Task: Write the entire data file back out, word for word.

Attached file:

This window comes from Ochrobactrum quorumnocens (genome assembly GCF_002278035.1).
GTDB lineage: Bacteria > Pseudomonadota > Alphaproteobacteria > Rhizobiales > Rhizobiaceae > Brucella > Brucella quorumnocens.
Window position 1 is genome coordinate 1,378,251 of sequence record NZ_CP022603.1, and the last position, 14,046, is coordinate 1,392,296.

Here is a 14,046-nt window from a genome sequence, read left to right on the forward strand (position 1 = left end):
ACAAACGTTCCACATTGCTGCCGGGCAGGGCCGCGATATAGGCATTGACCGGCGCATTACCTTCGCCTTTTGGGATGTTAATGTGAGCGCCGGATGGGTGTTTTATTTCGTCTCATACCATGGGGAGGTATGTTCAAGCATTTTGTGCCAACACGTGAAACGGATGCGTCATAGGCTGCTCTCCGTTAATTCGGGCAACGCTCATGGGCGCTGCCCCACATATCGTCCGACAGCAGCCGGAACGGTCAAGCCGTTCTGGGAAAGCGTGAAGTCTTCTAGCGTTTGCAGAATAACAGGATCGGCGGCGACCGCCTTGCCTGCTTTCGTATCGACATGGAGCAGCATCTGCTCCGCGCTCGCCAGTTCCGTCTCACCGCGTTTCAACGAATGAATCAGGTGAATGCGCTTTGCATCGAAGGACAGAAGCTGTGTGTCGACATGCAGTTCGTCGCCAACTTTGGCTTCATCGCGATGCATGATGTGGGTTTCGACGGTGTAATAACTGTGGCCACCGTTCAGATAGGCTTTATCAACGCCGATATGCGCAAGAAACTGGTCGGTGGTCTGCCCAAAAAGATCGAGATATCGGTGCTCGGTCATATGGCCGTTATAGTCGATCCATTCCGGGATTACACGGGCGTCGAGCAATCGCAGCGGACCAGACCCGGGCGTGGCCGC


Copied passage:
This window comes from Ochrobactrum quorumnocens (genome assembly GCF_002278035.1).
GTDB lineage: Bacteria > Pseudomonadota > Alphaproteobacteria > Rhizobiales > Rhizobiaceae > Brucella > Brucella quorumnocens.
Window position 1 is genome coordinate 1,378,251 of sequence record NZ_CP022603.1, and the last position, 14,046, is coordinate 1,392,296.

Here is a 14,046-nt window from a genome sequence, read left to right on the forward strand (position 1 = left end):
ACAAACGTTCCACATTGCTGCCGGGCAGGGCCGCGATATAGGCATTGACCGGCGCATTACCTTCGCCTTTTGGGATGTTAATGTGAGCGCCGGATGGGTGTTTTATTTCGTCTCATACCATGGGGAGGTATGTTCAAGCATTTTGTGCCAACACGTGAAACGGATGCGTCATAGGCTGCTCTCCGTTAATTCGGGCAACGCTCATGGGCGCTGCCCCACATATCGTCCGACAGCAGCCGGAACGGTCAAGCCGTTCTGGGAAAGCGTGAAGTCTTCTAGCGTTTGCAGAATAACAGGATCGGCGGCGACCGCCTTGCCTGCTTTCGTATCGACATGGAGCAGCATCTGCTCCGCGCTCGCCAGTTCCGTCTCACCGCGTTTCAACGAATGAATCAGGTGAATGCGCTTTGCATCGAAGGACAGAAGCTGTGTGTCGACATGCAGTTCGTCGCCAACTTTGGCTTCATCGCGATGCATGATGTGGGTTTCGACGGTGTAATAACTGTGGCCACCGTTCAGATAGGCTTTATCAACGCCGATATGCGCAAGAAACTGGTCGGTGGTCTGCCCAAAAAGATCGAGATATCGGTGCTCGGTCATATGGCCGTTATAGTCGATCCATTCCGGGATTACACGGGCGTCGAGCAATCGCAGCGGACCAGACCCGGGCGTGGCCGC